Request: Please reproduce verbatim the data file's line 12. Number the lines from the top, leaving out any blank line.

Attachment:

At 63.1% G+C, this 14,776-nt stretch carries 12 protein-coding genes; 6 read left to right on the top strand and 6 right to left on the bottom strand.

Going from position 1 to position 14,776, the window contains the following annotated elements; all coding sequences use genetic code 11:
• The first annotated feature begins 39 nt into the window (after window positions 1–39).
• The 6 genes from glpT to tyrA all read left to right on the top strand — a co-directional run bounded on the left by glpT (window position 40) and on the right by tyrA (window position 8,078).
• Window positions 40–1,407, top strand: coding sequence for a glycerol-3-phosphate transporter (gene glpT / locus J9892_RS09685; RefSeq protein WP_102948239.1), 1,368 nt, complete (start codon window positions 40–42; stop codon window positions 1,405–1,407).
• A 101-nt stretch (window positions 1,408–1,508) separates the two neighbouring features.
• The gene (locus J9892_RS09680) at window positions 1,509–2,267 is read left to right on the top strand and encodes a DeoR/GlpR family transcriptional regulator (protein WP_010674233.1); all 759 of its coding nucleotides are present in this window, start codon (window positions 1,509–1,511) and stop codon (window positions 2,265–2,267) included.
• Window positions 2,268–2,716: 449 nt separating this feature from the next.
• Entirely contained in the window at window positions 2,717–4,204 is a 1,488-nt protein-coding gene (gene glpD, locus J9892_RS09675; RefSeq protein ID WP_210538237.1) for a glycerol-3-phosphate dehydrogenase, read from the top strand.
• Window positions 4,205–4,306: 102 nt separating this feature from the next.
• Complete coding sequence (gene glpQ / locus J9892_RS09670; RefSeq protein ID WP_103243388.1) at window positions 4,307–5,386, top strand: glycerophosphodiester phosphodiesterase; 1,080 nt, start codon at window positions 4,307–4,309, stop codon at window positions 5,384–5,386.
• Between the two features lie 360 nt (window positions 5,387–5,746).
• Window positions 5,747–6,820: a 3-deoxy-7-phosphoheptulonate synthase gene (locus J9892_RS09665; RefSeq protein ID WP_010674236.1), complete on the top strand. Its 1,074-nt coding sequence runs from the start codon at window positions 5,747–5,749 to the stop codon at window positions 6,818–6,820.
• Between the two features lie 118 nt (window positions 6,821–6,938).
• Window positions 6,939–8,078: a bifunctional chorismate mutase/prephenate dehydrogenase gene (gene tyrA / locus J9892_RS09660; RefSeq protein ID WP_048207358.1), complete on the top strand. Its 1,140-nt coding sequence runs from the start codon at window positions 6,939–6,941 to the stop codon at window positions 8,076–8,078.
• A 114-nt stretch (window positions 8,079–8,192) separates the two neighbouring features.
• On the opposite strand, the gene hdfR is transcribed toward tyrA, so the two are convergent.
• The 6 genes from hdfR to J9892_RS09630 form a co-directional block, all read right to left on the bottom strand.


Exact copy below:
• Between the two features lie 360 nt (window positions 5,387–5,746).